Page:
Pre-intervention, subjects were found to progress more slowly through most of early- and mid-stance when shod in bespoke 3D printed minimal footwear compared to barefoot, as indicated by the more posterior CoP. Although the footwear provides minimal cushioning, the TPU01 structure does offer a thin layer of protection and thus, it is likely that slowing the foot-unroll and retaining a more posterior position for longer, is more comfortable than when barefoot, with no cushioning and protection besides the natural provision of the corpus adiposum (heel fat pad). However, individuals walking habitually barefoot have been found to have thicker and harder calluses compared to those habitually shod (Holowka et al., 2019). In our study, the barefoot data collection represents a habitually shod population who are unlikely to have developed thicker sole calluses; it is possible that the minimal protection offered by the bespoke 3D-printed minimal footwear mimics the natural circumstance. The brief anterior peak for the 3D printed minimal footwear condition in late stance, typically indicative of a quicker progression, is explained by the anatomical difference of the human foot compared to the shoe, during toe-off; the footwear, by nature of encasing the foot, is slightly longer and broader, with more defined edges at the toe, than the unshod foot. This artificially increases relative time spent anteriorly during late push-off. In the case of the shod condition, the pressure represents that between the sole of the shoe and the pressure plate and is not necessarily reflective of the pressure experienced by the foot within the shoe (Nyska et al., 1995; Chevalier et al., 2010).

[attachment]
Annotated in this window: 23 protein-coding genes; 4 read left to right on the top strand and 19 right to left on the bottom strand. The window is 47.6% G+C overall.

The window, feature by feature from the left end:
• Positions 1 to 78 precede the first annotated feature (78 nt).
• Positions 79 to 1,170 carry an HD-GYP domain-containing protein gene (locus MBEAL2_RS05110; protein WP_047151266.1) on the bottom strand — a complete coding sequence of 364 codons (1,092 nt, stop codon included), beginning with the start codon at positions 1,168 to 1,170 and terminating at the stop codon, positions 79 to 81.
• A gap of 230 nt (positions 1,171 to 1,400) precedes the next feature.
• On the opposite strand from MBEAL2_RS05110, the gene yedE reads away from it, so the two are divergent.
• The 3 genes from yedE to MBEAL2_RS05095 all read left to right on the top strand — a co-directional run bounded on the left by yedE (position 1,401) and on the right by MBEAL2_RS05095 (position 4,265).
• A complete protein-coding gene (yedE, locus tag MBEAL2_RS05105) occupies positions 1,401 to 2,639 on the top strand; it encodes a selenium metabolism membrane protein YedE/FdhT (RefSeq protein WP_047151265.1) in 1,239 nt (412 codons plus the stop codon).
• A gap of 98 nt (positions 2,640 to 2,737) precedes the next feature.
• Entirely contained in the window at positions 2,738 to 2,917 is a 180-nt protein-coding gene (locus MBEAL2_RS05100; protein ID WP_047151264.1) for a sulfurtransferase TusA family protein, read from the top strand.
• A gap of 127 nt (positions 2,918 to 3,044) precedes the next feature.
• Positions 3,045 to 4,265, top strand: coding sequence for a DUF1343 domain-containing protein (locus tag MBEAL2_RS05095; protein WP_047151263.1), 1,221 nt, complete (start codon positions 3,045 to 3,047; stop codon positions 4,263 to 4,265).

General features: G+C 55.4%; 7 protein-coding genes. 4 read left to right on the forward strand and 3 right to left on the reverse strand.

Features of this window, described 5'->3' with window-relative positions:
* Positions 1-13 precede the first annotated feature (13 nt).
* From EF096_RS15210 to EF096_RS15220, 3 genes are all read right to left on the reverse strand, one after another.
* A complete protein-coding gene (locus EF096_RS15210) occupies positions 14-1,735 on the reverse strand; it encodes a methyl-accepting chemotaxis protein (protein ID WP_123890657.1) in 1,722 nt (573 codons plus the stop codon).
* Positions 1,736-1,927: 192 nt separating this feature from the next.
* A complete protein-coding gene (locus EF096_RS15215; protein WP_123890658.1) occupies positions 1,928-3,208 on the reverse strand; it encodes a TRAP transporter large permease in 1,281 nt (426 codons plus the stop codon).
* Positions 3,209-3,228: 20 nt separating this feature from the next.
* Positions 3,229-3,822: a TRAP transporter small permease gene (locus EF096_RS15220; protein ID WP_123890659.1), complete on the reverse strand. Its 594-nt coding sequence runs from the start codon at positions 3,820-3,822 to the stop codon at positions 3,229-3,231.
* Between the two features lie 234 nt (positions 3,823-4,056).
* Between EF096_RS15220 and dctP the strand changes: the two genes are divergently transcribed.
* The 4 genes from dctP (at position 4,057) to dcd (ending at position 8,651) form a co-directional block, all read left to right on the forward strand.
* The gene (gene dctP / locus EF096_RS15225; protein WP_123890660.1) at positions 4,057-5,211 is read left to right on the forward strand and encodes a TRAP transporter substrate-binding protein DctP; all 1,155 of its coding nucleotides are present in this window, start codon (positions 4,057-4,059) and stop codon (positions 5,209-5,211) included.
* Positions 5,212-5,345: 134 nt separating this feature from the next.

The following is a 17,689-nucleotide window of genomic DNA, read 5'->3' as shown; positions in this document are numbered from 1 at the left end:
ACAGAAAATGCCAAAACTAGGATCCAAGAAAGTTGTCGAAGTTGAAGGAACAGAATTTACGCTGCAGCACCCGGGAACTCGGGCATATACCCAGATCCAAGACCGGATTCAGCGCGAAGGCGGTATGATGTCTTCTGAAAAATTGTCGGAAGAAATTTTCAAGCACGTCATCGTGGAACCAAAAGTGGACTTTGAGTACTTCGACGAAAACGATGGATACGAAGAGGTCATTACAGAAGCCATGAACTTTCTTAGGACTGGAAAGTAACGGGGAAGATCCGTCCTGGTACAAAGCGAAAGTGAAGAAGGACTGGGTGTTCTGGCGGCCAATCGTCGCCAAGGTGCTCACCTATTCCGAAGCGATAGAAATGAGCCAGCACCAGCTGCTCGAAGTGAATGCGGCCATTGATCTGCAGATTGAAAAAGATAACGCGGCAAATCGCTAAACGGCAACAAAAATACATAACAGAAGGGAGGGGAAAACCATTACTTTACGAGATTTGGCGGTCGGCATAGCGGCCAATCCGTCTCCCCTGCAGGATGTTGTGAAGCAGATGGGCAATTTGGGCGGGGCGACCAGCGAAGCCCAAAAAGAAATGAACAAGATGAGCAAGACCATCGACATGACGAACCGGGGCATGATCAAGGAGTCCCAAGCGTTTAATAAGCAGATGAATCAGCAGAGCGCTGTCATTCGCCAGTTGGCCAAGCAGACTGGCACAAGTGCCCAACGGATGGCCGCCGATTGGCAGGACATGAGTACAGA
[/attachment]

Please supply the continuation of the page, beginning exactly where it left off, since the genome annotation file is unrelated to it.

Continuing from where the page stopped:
A previous study (Willems et al., 2021) compared CoP in barefoot, indigenous minimal footwear and conventional footwear across different populations and determined that minimal footwear offered a middle ground between conventional and barefoot conditions (also observed in running; McCallion et al., 2014). General trends reflect this study, with regards to moderately more posterior pressure in minimal footwear compared to barefoot. While Willems et al. (2020) found no difference between their minimally shod and barefoot conditions in the mediolateral axis, here a significantly more lateral placement is identified at T0 when wearing bespoke 3D printed minimal footwear, at heel strike, midstance and toe-off. This is further reflected in the Intervention group, with a significantly more lateral placement throughout the first 50% of stance when shod in the 3D printed minimal footwear at T1 compared to barefoot. Furthermore, the adaptation over time to a more lateral pressure distribution during the first 50% of stance may reflect developing strength of the foot muscles (see TFS results below) during the intervention period. Since the foot arches are in part supported by muscle, a stronger foot might result in a more developed medial arch, which (all else being equal) may induce a more lateral pressure distribution.